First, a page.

04 September 2008

Auction from the Estate of Oz’s Biggest Fan

Bloomsbury Auctions in New York is selling Oz material from the Fred M. Meyer estate on 17 September. Fred was probably the biggest Oz fan of the 20th century, and, usually working behind the scenes, had a hand in nearly all the major developments of Oz-book fandom until the 1990s: the founding and running of the International Wizard of Oz Club, the flurry of new Oz titles under Reilly & Lee's new ownership in the early 1960s, Clarkson Potter's approach to young Michael Patrick Hearn to create The Annotated Wizard of Oz, the Oz Club's publishing program, etc.

The auction includes over 800 lots, but only about a third are Oz-related. The items from Fred's estate include:

One quotable item is an unusually lengthy inscription by Baum from a copy of The Wonderful Wizard of Oz for a boy he hadn't met:
I hope he will acquire more brains than the Scarecrow, more heart than the Tin Woodman, and more courage than the Cowardly Lion. Still, if he but equals their attainments I feel sure he will win the love and admiration of his fellows. For, if you stop to think of it, there was much wisdom in the Scarecrow, much tenderness in the Tin Woodman, and much real courage in the Lion. And perhaps that was the reason they all wanted more of those admirable qualities.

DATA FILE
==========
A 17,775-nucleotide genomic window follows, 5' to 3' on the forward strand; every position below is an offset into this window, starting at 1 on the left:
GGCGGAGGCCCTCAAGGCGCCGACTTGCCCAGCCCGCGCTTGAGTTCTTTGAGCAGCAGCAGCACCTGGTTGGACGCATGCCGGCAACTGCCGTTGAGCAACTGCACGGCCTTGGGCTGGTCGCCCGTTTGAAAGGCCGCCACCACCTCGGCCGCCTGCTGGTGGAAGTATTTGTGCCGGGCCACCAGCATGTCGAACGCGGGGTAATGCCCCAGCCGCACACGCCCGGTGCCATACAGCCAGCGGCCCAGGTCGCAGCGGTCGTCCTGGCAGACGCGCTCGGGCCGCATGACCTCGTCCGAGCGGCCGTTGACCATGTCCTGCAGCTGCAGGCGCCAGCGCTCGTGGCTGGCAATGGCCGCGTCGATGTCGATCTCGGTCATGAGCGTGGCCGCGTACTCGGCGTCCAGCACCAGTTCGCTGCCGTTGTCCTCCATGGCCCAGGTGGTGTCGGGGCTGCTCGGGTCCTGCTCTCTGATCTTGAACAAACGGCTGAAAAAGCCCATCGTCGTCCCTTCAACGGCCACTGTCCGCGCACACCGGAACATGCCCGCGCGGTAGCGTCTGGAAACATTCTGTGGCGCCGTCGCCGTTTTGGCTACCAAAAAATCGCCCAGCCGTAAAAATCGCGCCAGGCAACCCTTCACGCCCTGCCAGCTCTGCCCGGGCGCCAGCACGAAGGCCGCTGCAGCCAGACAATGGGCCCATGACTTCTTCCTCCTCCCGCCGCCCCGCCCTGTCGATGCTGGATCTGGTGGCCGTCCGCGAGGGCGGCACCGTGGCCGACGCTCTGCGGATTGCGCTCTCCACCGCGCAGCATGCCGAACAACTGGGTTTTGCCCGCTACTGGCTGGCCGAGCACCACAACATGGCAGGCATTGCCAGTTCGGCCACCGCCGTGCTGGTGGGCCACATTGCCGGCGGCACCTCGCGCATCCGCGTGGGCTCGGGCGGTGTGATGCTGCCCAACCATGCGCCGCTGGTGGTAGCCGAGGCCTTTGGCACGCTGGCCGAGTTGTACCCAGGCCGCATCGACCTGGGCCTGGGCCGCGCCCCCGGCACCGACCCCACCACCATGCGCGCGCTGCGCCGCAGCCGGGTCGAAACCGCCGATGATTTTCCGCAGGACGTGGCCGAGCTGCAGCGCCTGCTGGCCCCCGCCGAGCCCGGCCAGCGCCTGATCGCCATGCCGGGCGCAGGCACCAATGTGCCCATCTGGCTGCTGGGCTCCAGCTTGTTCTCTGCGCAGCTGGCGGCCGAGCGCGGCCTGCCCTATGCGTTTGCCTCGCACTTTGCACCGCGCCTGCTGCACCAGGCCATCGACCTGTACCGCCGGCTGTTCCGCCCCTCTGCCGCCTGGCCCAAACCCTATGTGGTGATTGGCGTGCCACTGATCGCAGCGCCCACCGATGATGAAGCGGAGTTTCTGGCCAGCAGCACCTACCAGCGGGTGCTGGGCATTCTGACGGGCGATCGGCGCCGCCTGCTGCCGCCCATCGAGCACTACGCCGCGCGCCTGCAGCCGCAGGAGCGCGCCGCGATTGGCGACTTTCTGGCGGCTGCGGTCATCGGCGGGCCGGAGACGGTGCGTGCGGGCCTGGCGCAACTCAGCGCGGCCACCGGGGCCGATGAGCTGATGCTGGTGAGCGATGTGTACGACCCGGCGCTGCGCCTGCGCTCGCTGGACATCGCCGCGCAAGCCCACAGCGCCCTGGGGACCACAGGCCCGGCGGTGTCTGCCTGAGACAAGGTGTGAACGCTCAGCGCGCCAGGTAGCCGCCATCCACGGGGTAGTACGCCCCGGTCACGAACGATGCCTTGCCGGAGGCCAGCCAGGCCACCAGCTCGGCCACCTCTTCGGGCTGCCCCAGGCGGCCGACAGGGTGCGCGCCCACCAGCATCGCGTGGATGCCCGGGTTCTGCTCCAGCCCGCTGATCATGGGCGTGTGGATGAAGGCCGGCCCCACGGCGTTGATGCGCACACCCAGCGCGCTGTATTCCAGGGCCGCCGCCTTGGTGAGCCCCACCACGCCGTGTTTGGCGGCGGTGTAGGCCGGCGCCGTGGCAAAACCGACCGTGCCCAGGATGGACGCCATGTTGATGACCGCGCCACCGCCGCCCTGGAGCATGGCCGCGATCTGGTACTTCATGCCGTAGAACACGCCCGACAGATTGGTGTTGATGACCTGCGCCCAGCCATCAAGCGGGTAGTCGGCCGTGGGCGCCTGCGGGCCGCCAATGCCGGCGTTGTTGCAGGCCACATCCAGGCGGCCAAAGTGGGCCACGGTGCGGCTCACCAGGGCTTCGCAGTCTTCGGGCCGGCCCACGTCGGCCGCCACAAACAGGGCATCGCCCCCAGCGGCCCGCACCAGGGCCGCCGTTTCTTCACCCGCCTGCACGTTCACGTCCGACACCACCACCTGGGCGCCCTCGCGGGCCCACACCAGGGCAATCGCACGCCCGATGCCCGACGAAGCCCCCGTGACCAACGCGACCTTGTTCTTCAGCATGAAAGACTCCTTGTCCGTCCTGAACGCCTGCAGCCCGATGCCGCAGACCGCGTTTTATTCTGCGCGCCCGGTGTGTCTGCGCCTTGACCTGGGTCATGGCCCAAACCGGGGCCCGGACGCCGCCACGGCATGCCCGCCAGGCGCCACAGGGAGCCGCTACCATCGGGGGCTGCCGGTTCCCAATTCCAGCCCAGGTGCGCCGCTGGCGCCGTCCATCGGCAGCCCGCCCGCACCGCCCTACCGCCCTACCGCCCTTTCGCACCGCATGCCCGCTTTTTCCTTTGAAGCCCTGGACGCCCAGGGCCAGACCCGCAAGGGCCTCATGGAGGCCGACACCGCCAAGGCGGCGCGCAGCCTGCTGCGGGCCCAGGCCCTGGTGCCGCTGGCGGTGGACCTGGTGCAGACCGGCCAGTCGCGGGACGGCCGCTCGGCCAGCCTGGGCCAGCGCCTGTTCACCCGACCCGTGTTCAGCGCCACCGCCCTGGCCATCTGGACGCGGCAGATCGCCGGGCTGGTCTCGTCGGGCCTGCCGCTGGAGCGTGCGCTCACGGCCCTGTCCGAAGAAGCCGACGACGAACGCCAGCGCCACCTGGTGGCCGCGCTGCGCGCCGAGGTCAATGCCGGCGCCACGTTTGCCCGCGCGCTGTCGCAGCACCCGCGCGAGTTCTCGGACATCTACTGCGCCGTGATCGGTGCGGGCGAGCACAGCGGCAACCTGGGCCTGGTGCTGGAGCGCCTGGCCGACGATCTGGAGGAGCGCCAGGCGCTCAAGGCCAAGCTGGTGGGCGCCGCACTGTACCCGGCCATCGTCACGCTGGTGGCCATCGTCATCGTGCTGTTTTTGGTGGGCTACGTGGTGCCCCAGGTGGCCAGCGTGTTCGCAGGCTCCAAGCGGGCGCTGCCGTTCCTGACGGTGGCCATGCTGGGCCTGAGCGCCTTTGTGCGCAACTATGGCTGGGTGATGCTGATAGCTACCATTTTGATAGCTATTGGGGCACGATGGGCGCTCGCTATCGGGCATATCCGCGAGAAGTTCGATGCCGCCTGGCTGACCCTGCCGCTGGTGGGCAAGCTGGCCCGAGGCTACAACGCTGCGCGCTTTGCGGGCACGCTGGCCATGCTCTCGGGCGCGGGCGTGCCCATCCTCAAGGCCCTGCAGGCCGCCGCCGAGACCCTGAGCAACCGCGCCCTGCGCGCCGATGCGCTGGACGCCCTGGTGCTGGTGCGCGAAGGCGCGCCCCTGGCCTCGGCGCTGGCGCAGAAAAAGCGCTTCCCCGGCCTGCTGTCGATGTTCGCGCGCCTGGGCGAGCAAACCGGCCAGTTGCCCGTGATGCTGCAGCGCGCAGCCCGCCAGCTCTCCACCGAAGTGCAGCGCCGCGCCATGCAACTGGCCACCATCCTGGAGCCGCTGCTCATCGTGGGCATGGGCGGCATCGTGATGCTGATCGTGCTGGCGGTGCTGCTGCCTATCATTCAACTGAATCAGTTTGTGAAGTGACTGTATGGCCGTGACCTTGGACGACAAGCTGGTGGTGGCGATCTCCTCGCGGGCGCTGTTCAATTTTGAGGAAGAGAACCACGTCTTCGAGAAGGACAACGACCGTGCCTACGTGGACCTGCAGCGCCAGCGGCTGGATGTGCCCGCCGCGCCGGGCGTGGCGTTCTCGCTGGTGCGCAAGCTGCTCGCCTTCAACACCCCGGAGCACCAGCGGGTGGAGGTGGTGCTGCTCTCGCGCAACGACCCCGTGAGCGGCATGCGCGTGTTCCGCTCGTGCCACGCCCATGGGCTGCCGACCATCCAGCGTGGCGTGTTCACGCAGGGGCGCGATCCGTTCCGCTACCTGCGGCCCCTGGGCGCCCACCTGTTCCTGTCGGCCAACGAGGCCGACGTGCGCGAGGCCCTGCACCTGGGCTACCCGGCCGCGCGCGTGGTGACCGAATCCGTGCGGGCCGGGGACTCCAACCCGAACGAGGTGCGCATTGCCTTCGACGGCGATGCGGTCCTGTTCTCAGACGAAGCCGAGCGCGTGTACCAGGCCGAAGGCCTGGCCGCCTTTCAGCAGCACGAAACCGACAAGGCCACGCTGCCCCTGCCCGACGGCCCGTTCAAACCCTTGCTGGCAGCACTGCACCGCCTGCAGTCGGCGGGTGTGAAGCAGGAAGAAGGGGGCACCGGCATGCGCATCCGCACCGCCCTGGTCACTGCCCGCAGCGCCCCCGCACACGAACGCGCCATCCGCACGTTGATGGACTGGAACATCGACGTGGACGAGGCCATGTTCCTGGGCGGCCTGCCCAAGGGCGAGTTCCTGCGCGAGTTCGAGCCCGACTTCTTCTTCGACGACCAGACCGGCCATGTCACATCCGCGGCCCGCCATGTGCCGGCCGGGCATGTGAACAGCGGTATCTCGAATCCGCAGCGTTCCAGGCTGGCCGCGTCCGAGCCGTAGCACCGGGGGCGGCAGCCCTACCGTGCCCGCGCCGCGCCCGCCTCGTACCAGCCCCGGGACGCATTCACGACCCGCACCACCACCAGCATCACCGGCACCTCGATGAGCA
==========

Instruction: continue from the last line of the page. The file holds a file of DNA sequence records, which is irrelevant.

But here's what I want: Neill's drawing of young Number Nine from The Wonder City of Oz sitting in the Wizard's laboratory. Click on the thumbnail for a closer view. Estimated price: $4-6,000.

After the Oz material, the catalogue's remaining pages offer a look at Avi's real name, a signed first edition of Dr. Seuss's And to Think That I Saw It on Mulberry Street, Sherwood Anderson's copy of John Steinbeck's Of Mice and Men, and a "Group of 7 different cartes-de-visite of cartoons depicting Jefferson Davis dressed as a woman." (I once pitched an article on that historical episode to Cobblestone; never heard back.)

1 comment:

J. L. Bell said...

The Neill drawing I liked ended up selling for $8,500.